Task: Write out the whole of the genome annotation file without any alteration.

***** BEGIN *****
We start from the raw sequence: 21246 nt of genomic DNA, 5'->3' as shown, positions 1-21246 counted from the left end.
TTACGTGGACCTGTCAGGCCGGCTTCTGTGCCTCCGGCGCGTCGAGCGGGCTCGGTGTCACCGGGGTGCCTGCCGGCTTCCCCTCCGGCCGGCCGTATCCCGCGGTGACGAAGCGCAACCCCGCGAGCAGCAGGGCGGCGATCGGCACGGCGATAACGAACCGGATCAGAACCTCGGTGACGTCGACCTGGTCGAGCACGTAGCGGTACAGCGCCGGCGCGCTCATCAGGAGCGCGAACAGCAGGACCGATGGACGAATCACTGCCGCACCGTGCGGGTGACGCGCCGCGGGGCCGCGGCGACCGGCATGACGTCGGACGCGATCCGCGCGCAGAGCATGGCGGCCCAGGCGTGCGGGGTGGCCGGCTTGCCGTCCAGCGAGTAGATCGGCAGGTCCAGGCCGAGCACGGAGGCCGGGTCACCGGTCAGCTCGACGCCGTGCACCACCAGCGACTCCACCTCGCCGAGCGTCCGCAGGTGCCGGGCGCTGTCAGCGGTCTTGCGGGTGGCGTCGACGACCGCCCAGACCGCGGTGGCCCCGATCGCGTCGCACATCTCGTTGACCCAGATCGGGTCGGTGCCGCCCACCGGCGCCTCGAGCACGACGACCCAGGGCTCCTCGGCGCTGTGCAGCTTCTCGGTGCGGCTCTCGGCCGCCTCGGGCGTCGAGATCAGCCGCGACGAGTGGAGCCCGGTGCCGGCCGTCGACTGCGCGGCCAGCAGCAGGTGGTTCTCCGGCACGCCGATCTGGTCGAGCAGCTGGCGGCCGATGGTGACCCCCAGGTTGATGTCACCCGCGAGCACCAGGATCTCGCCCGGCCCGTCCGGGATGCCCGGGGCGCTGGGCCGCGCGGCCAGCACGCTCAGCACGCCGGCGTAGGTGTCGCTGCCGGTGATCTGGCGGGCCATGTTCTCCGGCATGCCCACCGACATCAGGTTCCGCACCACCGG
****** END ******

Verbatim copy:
We start from the raw sequence: 21246 nt of genomic DNA, 5'->3' as shown, positions 1-21246 counted from the left end.
TTACGTGGACCTGTCAGGCCGGCTTCTGTGCCTCCGGCGCGTCGAGCGGGCTCGGTGTCACCGGGGTGCCTGCCGGCTTCCCCTCCGGCCGGCCGTATCCCGCGGTGACGAAGCGCAACCCCGCGAGCAGCAGGGCGGCGATCGGCACGGCGATAACGAACCGGATCAGAACCTCGGTGACGTCGACCTGGTCGAGCACGTAGCGGTACAGCGCCGGCGCGCTCATCAGGAGCGCGAACAGCAGGACCGATGGACGAATCACTGCCGCACCGTGCGGGTGACGCGCCGCGGGGCCGCGGCGACCGGCATGACGTCGGACGCGATCCGCGCGCAGAGCATGGCGGCCCAGGCGTGCGGGGTGGCCGGCTTGCCGTCCAGCGAGTAGATCGGCAGGTCCAGGCCGAGCACGGAGGCCGGGTCACCGGTCAGCTCGACGCCGTGCACCACCAGCGACTCCACCTCGCCGAGCGTCCGCAGGTGCCGGGCGCTGTCAGCGGTCTTGCGGGTGGCGTCGACGACCGCCCAGACCGCGGTGGCCCCGATCGCGTCGCACATCTCGTTGACCCAGATCGGGTCGGTGCCGCCCACCGGCGCCTCGAGCACGACGACCCAGGGCTCCTCGGCGCTGTGCAGCTTCTCGGTGCGGCTCTCGGCCGCCTCGGGCGTCGAGATCAGCCGCGACGAGTGGAGCCCGGTGCCGGCCGTCGACTGCGCGGCCAGCAGCAGGTGGTTCTCCGGCACGCCGATCTGGTCGAGCAGCTGGCGGCCGATGGTGACCCCCAGGTTGATGTCACCCGCGAGCACCAGGATCTCGCCCGGCCCGTCCGGGATGCCCGGGGCGCTGGGCCGCGCGGCCAGCACGCTCAGCACGCCGGCGTAGGTGTCGCTGCCGGTGATCTGGCGGGCCATGTTCTCCGGCATGCCCACCGACATCAGGTTCCGCACCACCGG